The director could have just guessed. She could have said, “I think it is this way, so go ahead and process it like so.” But, if she was wrong, and the error came to light right after the event, then the whole department has to figure out what to do about all the tax acknowledgment letters that were sent to 300 attendees with incorrect information regarding the potentially deductible portion of the ticket price or sponsorship.
It would have been easier if the director just confessed up front that she wasn’t sure. A few minutes of research on the front end could save hours of putting out fires later. Needing to research an answer does not show weakness, it simply shows that you are familiar with the resources available to assist in your professional work.
We all make mistakes. Operations of a nonprofit organization are complex; no one person can know every single detail about each department and function. It is OK to acknowledge that you are part of a team and that you have a peer resource who can help shed light on a given topic. People will generally understand and prefer you get them the correct information in a follow up rather than guess at a response that could give a skewed version of the facts.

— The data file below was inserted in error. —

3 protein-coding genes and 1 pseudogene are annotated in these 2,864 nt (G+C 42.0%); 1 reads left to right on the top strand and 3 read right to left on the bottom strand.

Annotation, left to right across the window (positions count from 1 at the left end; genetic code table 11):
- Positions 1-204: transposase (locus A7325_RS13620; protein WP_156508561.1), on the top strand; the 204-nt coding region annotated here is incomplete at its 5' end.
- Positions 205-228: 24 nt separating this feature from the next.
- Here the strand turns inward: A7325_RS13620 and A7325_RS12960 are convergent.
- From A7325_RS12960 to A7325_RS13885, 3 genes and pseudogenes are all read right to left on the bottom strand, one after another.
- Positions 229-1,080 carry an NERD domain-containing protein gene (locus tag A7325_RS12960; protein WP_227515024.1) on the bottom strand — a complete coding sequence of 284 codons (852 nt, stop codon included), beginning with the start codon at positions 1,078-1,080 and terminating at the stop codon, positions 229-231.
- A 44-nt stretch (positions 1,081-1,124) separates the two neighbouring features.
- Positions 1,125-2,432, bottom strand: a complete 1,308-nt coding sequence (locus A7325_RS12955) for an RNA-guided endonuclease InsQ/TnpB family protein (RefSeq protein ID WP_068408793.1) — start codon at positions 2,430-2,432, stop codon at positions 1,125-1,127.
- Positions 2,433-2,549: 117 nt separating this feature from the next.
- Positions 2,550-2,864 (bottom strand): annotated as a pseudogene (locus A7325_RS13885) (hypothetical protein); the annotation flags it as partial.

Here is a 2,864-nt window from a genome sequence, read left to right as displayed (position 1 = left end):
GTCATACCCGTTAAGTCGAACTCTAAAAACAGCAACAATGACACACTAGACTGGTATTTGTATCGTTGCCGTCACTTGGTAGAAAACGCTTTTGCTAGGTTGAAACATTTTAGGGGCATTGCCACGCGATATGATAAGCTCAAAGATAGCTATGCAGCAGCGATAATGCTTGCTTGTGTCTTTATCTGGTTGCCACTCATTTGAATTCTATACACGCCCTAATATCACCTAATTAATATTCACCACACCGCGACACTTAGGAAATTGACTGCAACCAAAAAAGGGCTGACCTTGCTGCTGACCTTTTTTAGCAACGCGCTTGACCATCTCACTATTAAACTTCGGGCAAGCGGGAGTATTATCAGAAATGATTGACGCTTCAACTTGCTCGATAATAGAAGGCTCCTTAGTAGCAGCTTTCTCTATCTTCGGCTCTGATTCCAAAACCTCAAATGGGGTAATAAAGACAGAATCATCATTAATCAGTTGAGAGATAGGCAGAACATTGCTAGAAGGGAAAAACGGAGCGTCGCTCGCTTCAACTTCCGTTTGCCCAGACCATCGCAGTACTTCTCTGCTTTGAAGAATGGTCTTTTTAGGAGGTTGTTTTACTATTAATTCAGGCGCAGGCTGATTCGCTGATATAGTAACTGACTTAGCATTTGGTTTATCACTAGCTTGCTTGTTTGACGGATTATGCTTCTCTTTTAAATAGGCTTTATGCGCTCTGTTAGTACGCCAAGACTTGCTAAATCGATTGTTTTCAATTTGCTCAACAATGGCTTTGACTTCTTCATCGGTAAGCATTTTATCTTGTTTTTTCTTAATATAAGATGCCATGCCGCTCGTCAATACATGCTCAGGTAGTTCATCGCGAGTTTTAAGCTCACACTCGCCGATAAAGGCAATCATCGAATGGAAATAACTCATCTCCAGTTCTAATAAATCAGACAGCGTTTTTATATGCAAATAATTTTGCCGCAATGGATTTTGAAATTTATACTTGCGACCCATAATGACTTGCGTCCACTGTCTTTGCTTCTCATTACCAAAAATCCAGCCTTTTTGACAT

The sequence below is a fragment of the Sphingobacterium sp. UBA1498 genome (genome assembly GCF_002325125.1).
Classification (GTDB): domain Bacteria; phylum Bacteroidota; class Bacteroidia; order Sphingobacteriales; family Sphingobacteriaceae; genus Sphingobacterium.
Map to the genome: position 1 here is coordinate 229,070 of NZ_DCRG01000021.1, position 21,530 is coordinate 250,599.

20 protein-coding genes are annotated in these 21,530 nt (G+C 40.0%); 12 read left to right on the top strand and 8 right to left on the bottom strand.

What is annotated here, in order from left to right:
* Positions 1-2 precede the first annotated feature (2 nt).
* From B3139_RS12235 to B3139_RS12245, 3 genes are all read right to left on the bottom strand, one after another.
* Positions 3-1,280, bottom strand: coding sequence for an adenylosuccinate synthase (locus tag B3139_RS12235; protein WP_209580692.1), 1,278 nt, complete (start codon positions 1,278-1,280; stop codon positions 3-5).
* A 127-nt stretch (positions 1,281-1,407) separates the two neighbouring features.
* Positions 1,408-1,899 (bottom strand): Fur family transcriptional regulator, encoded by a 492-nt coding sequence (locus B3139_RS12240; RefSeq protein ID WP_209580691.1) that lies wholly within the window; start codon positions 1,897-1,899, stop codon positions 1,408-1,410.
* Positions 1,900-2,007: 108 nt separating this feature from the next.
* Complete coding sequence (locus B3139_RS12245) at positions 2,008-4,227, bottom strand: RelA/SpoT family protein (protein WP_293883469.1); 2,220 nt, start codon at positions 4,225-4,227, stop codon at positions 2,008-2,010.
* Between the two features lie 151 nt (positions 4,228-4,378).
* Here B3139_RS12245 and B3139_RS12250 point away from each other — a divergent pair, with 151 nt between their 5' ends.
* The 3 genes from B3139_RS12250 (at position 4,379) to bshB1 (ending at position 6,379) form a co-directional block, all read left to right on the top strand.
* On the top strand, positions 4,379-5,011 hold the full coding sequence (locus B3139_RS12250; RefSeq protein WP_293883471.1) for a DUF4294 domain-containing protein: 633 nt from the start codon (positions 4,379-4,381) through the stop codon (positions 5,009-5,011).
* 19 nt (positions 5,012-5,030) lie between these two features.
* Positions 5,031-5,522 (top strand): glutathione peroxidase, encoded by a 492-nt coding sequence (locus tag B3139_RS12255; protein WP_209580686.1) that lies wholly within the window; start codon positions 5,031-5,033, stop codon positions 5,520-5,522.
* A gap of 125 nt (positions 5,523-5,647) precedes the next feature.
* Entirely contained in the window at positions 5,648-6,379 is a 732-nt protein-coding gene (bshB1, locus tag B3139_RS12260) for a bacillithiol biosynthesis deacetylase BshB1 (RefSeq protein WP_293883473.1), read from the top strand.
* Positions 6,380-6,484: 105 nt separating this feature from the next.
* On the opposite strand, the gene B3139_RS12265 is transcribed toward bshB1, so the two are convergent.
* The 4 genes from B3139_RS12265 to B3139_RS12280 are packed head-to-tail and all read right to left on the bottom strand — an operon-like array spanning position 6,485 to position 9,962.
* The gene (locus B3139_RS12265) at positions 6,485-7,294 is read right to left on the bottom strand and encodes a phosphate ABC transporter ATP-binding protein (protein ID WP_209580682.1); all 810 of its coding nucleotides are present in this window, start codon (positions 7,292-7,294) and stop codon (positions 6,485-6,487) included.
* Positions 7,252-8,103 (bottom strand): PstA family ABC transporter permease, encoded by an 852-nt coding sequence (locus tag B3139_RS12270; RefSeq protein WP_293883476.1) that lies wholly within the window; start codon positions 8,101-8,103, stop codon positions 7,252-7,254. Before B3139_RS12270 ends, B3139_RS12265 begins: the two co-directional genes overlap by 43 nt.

As long as you are genuine and honest, and are professional in stating that you need to consult another person or do a bit of research to find a correct answer, people will appreciate your efforts—and it will reflect well on you and the organization.
Tracy Vanderneck is president of Phil-Com, a training and consulting company where she works with nonprofits across the U.S. on fundraising, board development and strategic planning. Tracy has more than 25 years of experience in fundraising, business development and sales. She holds a Master of Science in management with a concentration in nonprofit leadership, a graduate certificate in teaching and learning, and a DEI in the Workplace certificate. She is a Certified Fund Raising Executive (CFRE), an Association of Fundraising Professionals Master Trainer, and holds a BoardSource certificate in nonprofit board consulting. Additionally, she designs and delivers online fundraising training classes and serves as a Network for Good Personal Fundraising Coach.